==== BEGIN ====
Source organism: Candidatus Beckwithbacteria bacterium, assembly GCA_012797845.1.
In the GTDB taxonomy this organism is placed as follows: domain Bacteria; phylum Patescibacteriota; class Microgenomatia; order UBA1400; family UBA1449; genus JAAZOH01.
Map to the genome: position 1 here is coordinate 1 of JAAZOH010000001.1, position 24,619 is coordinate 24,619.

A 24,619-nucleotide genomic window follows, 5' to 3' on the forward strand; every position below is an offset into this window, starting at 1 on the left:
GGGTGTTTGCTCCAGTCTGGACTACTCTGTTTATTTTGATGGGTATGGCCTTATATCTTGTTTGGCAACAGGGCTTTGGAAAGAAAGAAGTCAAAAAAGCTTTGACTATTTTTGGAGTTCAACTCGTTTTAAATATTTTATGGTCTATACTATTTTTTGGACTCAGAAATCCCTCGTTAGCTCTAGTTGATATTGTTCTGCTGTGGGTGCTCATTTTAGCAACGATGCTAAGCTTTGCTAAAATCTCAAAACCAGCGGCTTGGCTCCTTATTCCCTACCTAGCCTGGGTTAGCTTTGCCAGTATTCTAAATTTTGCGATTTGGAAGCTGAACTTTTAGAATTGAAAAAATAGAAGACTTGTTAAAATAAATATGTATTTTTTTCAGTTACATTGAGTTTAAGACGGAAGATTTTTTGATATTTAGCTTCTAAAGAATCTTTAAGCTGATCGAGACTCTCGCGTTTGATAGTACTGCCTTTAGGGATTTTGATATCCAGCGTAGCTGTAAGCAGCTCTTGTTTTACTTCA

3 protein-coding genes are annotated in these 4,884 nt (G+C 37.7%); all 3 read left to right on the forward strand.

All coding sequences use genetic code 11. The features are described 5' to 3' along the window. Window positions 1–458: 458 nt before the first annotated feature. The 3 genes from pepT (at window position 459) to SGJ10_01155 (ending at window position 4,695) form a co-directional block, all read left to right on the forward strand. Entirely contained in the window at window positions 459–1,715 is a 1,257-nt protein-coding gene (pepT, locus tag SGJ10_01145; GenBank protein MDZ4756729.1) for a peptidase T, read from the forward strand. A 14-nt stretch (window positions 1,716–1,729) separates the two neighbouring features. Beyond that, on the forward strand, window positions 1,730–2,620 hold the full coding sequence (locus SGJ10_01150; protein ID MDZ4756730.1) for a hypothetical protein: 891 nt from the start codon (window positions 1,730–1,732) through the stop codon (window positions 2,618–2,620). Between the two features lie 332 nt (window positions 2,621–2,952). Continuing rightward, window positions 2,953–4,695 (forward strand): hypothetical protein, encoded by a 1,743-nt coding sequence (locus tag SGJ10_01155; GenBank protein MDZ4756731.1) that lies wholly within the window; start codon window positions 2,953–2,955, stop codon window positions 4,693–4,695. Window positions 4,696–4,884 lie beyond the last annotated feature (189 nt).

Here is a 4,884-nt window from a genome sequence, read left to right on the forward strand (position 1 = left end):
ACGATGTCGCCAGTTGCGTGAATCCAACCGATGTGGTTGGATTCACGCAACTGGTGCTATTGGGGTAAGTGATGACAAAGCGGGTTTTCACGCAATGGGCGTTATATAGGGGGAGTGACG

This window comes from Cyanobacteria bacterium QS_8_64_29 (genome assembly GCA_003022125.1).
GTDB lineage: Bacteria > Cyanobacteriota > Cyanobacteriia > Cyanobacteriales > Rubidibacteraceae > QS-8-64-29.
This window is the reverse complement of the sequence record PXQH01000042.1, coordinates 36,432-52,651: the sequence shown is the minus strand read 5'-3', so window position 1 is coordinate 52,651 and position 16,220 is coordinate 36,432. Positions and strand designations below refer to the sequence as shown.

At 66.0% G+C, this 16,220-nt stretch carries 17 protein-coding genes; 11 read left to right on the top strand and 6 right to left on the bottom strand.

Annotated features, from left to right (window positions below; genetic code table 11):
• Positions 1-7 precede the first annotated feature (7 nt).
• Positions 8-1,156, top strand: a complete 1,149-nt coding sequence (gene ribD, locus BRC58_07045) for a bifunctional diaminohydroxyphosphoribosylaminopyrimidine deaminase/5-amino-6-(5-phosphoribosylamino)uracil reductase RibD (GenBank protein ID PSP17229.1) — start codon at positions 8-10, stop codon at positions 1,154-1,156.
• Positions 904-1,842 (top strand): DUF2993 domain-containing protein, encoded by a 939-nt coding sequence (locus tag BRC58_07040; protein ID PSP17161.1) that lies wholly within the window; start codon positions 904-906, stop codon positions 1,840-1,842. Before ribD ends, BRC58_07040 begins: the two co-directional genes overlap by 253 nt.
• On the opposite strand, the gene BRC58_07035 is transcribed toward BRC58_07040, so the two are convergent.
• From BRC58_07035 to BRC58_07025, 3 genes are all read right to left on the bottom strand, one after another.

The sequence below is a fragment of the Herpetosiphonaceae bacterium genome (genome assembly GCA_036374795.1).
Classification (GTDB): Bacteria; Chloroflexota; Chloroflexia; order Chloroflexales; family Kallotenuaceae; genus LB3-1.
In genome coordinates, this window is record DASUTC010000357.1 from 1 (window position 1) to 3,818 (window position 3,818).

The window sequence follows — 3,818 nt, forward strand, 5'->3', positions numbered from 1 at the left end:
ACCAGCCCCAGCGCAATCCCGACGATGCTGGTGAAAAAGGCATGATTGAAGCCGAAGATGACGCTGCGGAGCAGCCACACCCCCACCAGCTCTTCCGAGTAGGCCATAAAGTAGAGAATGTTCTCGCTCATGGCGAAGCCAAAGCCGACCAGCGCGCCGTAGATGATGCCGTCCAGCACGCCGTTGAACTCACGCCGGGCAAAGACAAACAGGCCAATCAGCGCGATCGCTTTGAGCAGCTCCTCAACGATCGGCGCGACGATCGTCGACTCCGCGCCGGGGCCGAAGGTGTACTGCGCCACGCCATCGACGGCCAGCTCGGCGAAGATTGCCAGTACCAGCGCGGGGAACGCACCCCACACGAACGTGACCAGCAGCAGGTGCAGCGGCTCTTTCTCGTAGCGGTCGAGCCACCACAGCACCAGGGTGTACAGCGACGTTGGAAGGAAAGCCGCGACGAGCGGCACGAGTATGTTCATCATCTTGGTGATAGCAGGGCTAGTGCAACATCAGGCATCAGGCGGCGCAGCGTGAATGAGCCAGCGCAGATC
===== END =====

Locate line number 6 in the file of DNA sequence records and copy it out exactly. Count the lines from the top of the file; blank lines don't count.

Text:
3 protein-coding genes are annotated in these 4,884 nt (G+C 37.7%); all 3 read left to right on the forward strand.